*Merriam-Webster defines a "Pollyanna" as "a person characterized by irrepressible optimism and a tendency to find good in everything," after the main character of the 1913 novel of the same name by Eleanor Porter. "Pangloss" has the same sort of etymology but is much older—it means "a person who is optimistic regardless of the circumstances" and comes from the character Professor Pangloss in Voltaire's satirical 1759 novella Candide. Pangloss, Voltaire's jab at the philosophical optimism of the great German mathematician Leibniz, is beset by disasters and catastrophes yet continues to idiotically insist that "all's for the best in this best of all possible worlds!" (In the novella he gets hanged by the Portuguese Inquisition.) The name means, essentially, "all talk" or perhaps "glib about everything."
**The Nikon thing became a thing not because representative groups have to reflect demographics...that way lies madness, as Franz pointed out in his comment to our post. Steve Caddy (in the comment directly below Franz's) hit on the real reason: "...Representation in ambassadorship isn't important because it reflects the market as-it-stands, but because it's important that young women photographers see a path for themselves." That's right.
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(To see all the comments, click on the "Comments" link below.)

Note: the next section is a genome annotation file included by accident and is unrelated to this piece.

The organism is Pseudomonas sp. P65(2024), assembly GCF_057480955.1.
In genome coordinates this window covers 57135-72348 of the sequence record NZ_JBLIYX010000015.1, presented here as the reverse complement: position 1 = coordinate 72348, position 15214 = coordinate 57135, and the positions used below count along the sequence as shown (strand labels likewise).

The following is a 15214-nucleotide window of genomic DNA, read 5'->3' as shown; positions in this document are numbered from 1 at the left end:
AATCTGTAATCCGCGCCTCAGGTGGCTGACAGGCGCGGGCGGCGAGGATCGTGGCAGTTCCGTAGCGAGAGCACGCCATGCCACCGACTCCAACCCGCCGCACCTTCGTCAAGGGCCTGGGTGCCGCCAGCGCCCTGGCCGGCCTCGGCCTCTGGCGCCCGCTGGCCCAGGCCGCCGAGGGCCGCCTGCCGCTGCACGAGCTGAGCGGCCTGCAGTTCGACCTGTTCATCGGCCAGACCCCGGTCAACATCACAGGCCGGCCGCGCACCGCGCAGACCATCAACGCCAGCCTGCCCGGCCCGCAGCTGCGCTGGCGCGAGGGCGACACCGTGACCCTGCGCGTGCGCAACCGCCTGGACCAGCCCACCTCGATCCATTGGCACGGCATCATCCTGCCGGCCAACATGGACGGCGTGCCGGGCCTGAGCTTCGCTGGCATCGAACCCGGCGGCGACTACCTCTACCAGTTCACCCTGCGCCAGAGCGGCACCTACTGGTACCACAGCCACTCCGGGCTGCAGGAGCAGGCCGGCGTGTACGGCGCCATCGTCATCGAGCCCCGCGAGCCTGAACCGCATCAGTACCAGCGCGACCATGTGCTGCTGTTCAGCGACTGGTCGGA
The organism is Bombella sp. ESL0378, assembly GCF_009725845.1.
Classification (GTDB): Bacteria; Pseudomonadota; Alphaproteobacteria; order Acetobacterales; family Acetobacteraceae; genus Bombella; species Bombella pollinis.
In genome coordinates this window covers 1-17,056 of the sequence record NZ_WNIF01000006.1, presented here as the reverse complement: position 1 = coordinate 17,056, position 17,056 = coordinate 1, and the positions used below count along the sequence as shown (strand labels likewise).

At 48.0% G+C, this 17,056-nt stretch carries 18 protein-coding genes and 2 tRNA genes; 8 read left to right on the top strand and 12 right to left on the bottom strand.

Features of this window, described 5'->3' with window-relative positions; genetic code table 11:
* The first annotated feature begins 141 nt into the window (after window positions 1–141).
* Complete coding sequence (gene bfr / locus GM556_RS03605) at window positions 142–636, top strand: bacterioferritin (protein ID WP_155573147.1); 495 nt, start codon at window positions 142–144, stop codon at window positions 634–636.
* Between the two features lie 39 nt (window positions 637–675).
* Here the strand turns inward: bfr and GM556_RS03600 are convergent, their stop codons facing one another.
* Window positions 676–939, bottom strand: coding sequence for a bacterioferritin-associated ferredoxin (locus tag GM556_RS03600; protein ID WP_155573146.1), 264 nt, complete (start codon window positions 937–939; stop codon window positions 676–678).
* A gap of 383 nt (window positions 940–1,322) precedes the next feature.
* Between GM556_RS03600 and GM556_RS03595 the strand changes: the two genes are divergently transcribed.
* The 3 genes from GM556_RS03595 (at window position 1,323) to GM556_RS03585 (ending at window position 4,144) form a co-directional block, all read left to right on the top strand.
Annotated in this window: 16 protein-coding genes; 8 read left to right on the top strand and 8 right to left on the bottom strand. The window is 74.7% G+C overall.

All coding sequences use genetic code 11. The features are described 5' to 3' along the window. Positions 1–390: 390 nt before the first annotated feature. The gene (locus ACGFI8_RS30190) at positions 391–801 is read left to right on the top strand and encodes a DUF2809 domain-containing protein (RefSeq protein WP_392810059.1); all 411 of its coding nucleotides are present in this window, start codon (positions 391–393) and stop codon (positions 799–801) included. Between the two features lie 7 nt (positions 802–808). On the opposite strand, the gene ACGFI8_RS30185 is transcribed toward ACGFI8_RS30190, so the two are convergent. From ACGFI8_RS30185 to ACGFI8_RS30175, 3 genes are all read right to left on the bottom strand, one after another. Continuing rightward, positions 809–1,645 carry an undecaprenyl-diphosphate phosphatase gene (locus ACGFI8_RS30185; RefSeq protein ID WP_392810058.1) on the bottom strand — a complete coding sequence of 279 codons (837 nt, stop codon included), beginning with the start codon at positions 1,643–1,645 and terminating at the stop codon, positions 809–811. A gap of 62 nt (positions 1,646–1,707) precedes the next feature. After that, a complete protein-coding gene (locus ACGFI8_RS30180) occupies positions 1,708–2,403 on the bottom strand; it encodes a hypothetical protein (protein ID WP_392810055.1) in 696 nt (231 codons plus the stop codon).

Featured Comments from:
Stan B.: "Being more inclusive is often summarily dismissed as including those who are less qualified simply to adhere to some vague fairness doctrine. Being more inclusive is about making the actual effort to find those who are, in fact, qualified but are under-served and without voice. The mere effort, and actual inclusion, has been repeatedly shown to increase not only the size of a participatory audience, but its quality and originality through the freer exchange of ideas, influence and innovation."
David Dyer-Bennet: "The thought that this could, even possibly, be the best of all possible worlds is the most depressing philosophical concept I have ever seen put forward!"
Arg: "Nikon USA's ambassadorial team comprises 17 males and seven females, which is the highest female representation among the main brands, by quite a margin. IMO that is a mitigating consideration. They made a bad mistake, but maybe it was stupidity, and not ingrained."
William Scheider: "Last fall term, I had 14 women and only two men in my beginning photo class. This year's ratio is about the same for students entering our photojournalism and commercial photography majors. We should all get used to an increasing female presence in the pro photography fields."
brad: "I think this might be a problem with Nikon Inc. Japan, it doesn't apply, as per my experience, with Nikon USA. Of the two local past NPS reps, one was a woman.
"As for women in the photo biz, and my client base...more than half of my assistants have been women. One is a highly successful food photographer today. They weren't picked by gender, but by previous experience and on the recommendation of other photographers. More than half of my clients are women. These are graphic designers, art directors and businesspeople—institutional PR or communications directors. This has been the case in my world since the '80s. My first big client was a female graphic design / communications director for a large West coast engineering firm.
"So, while this may be a problem for the Nikon people in Japan, I don't see the 'all male' thing in my photo world."